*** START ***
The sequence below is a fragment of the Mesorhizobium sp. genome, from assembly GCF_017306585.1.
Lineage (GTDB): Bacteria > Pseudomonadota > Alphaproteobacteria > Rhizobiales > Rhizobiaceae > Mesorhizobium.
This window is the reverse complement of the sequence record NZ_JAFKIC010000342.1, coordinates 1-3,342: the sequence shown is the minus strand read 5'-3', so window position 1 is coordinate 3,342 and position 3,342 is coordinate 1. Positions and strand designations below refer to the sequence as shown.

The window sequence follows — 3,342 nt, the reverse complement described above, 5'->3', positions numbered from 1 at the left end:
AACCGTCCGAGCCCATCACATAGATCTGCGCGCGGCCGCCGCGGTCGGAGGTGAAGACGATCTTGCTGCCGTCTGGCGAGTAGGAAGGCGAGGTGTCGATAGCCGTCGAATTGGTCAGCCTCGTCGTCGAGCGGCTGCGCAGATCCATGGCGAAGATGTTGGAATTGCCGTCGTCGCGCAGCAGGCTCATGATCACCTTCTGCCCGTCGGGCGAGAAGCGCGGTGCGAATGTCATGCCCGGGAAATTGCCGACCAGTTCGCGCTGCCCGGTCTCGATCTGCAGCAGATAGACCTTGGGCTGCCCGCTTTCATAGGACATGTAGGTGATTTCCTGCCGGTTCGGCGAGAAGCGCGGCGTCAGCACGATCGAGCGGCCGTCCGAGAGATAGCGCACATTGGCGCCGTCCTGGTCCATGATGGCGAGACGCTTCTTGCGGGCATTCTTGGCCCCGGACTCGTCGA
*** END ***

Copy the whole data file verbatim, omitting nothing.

The sequence below is a fragment of the Mesorhizobium sp. genome, from assembly GCF_017306585.1.
Lineage (GTDB): Bacteria > Pseudomonadota > Alphaproteobacteria > Rhizobiales > Rhizobiaceae > Mesorhizobium.
This window is the reverse complement of the sequence record NZ_JAFKIC010000342.1, coordinates 1-3,342: the sequence shown is the minus strand read 5'-3', so window position 1 is coordinate 3,342 and position 3,342 is coordinate 1. Positions and strand designations below refer to the sequence as shown.

The window sequence follows — 3,342 nt, the reverse complement described above, 5'->3', positions numbered from 1 at the left end:
AACCGTCCGAGCCCATCACATAGATCTGCGCGCGGCCGCCGCGGTCGGAGGTGAAGACGATCTTGCTGCCGTCTGGCGAGTAGGAAGGCGAGGTGTCGATAGCCGTCGAATTGGTCAGCCTCGTCGTCGAGCGGCTGCGCAGATCCATGGCGAAGATGTTGGAATTGCCGTCGTCGCGCAGCAGGCTCATGATCACCTTCTGCCCGTCGGGCGAGAAGCGCGGTGCGAATGTCATGCCCGGGAAATTGCCGACCAGTTCGCGCTGCCCGGTCTCGATCTGCAGCAGATAGACCTTGGGCTGCCCGCTTTCATAGGACATGTAGGTGATTTCCTGCCGGTTCGGCGAGAAGCGCGGCGTCAGCACGATCGAGCGGCCGTCCGAGAGATAGCGCACATTGGCGCCGTCCTGGTCCATGATGGCGAGACGCTTCTTGCGGGCATTCTTGGCCCCGGACTCGTCGA